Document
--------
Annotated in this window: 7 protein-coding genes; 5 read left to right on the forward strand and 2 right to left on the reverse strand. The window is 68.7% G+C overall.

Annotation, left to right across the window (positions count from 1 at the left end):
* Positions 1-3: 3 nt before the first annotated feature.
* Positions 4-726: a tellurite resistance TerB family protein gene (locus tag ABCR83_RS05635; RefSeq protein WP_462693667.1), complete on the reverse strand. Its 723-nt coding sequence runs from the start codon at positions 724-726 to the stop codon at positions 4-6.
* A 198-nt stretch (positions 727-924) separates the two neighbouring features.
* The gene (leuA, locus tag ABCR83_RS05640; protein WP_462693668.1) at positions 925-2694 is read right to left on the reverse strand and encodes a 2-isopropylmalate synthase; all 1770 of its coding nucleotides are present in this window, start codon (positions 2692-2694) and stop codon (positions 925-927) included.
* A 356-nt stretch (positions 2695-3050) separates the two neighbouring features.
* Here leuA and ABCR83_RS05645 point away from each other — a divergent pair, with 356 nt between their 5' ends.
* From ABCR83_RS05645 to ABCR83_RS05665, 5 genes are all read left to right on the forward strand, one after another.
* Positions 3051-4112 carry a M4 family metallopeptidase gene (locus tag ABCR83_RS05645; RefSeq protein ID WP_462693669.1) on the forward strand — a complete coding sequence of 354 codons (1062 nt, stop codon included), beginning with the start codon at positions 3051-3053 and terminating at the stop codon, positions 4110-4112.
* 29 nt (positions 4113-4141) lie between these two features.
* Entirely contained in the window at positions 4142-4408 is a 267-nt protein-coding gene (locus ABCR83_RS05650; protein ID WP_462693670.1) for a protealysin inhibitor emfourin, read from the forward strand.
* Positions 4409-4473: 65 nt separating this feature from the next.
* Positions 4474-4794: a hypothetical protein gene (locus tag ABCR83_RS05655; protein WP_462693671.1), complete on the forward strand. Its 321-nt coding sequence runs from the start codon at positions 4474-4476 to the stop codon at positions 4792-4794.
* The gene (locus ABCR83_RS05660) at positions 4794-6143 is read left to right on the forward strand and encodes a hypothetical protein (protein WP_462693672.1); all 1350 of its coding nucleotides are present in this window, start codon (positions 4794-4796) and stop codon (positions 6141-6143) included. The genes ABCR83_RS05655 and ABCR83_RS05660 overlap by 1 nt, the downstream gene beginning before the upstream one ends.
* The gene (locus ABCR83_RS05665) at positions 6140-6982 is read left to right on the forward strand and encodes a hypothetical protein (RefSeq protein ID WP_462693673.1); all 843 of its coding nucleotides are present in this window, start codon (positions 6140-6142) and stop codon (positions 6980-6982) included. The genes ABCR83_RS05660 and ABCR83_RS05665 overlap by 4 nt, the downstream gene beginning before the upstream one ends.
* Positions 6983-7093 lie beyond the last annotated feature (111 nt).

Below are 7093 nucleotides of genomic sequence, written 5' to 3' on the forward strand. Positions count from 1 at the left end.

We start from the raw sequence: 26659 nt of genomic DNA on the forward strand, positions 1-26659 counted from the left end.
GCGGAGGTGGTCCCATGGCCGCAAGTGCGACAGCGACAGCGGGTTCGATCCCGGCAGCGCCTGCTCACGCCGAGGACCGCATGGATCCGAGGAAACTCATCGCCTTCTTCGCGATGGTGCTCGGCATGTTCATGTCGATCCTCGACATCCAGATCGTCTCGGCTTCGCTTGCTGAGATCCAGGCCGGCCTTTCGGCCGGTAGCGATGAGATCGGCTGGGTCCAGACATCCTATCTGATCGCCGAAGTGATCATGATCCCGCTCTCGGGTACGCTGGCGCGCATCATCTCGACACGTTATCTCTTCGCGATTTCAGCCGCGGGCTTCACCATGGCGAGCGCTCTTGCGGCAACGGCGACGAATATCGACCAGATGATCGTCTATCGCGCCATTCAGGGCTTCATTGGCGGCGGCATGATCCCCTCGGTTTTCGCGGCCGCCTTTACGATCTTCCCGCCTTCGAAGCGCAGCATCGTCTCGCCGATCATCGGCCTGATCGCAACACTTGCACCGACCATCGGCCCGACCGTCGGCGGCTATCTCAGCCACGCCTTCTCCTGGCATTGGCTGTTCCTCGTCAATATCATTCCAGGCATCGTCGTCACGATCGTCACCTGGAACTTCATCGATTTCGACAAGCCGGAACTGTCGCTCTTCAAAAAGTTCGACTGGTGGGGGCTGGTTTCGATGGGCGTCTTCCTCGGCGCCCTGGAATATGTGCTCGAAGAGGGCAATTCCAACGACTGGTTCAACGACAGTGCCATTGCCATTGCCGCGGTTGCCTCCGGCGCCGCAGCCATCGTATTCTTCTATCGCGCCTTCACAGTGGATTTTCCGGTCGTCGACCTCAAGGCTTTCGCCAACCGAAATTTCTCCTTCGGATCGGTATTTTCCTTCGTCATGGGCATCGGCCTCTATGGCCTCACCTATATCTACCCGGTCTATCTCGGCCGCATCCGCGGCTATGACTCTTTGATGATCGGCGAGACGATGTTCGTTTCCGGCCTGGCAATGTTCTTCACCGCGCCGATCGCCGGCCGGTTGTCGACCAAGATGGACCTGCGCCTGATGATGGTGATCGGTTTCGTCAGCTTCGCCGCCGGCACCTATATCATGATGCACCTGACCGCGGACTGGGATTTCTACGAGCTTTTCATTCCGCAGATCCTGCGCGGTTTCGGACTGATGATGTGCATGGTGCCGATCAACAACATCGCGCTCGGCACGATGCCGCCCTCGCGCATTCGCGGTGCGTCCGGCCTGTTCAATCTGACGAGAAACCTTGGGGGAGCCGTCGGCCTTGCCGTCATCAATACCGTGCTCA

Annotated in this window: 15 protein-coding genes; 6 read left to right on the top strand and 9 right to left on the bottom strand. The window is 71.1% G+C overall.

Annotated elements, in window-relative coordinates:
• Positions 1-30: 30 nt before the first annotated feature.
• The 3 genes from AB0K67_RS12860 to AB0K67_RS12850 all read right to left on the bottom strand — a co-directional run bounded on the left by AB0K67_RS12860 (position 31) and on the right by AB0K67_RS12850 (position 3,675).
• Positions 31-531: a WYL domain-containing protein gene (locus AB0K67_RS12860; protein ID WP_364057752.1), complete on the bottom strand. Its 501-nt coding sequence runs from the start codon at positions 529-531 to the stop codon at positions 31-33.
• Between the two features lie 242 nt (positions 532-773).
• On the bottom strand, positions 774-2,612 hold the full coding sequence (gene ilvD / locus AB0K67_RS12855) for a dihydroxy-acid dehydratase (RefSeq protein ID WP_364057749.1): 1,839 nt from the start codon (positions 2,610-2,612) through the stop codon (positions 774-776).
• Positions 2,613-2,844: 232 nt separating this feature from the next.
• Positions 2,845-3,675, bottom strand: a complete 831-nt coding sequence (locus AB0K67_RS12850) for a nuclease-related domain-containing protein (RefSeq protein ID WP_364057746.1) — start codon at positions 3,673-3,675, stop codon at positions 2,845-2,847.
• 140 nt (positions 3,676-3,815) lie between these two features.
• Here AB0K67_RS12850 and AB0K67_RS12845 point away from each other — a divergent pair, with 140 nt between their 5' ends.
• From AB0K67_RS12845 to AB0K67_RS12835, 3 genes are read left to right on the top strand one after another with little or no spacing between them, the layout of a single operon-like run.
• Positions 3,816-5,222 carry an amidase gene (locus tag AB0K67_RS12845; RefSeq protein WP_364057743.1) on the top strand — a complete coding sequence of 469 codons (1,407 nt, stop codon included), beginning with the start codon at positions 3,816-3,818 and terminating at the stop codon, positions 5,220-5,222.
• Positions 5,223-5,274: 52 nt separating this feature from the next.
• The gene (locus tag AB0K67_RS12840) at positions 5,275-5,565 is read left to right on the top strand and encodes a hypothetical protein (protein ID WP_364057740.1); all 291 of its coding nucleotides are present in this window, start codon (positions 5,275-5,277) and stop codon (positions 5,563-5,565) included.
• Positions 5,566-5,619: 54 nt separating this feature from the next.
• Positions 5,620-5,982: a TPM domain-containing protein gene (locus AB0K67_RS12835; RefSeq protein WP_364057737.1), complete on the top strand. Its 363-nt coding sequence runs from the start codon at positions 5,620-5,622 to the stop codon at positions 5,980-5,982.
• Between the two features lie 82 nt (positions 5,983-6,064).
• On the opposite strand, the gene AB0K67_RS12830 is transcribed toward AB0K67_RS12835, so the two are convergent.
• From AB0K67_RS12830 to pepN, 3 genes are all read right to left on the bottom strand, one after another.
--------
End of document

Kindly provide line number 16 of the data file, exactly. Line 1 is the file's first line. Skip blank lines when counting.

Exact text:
* The gene (locus ABCR83_RS05665) at positions 6140-6982 is read left to right on the forward strand and encodes a hypothetical protein (RefSeq protein ID WP_462693673.1); all 843 of its coding nucleotides are present in this window, start codon (positions 6140-6142) and stop codon (positions 6980-6982) included. The genes ABCR83_RS05660 and ABCR83_RS05665 overlap by 4 nt, the downstream gene beginning before the upstream one ends.